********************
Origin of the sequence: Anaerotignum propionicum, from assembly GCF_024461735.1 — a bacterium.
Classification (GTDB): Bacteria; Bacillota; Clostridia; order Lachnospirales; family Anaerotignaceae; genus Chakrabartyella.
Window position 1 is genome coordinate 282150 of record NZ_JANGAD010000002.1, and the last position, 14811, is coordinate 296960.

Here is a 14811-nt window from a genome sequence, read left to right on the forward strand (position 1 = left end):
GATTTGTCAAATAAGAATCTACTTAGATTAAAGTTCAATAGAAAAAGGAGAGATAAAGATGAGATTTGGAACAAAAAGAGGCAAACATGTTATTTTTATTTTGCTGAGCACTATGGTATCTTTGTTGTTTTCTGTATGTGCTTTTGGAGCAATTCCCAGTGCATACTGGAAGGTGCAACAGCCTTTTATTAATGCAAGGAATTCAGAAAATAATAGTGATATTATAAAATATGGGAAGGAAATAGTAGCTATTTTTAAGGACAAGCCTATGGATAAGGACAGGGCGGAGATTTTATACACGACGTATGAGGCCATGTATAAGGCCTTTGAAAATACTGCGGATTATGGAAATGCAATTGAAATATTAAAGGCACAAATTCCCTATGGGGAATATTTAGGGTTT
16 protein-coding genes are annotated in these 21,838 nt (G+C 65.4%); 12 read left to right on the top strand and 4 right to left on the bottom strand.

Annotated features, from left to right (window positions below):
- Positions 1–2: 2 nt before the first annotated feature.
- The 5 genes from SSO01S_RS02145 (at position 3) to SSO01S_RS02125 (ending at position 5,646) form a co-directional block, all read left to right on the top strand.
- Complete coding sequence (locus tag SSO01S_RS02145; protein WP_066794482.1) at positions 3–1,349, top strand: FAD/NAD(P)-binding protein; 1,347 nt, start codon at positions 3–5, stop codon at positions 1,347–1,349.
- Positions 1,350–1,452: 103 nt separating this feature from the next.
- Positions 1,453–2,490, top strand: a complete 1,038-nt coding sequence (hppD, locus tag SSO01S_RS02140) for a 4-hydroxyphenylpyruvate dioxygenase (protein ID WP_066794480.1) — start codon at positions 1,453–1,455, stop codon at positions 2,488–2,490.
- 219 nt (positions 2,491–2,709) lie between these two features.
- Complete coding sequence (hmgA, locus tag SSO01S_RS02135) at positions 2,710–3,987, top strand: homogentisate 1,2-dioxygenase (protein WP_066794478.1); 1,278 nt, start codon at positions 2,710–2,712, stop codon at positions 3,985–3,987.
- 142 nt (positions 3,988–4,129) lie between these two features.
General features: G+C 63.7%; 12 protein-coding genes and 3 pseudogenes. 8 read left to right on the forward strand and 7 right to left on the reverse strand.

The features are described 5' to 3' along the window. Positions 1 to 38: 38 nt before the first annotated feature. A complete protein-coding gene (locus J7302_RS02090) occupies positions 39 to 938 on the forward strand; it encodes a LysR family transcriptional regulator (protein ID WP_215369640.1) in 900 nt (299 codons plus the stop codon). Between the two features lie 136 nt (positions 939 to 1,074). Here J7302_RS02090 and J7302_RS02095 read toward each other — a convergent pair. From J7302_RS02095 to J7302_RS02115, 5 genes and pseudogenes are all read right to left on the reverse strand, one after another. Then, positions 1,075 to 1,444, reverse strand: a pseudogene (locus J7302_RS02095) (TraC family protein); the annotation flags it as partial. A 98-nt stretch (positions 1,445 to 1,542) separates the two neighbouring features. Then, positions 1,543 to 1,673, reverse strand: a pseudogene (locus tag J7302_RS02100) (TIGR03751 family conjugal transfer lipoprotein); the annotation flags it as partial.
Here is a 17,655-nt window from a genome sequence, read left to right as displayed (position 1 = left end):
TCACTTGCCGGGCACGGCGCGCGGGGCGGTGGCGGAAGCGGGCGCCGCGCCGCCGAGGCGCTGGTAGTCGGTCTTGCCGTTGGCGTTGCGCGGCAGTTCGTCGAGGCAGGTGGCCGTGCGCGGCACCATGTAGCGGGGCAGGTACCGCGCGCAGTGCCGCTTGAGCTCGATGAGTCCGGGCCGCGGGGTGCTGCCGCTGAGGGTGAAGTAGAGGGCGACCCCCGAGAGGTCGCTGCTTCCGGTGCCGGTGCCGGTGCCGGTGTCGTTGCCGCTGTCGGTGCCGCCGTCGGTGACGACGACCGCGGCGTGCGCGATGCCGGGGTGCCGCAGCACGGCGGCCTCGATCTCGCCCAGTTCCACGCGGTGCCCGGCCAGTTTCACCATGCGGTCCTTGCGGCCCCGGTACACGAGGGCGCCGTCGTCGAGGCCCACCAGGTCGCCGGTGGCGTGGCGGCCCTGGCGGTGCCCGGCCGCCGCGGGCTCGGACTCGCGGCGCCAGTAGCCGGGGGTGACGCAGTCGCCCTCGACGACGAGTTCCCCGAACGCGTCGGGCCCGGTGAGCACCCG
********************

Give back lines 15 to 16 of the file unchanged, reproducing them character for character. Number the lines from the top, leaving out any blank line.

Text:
- 142 nt (positions 3,988–4,129) lie between these two features.
General features: G+C 63.7%; 12 protein-coding genes and 3 pseudogenes. 8 read left to right on the forward strand and 7 right to left on the reverse strand.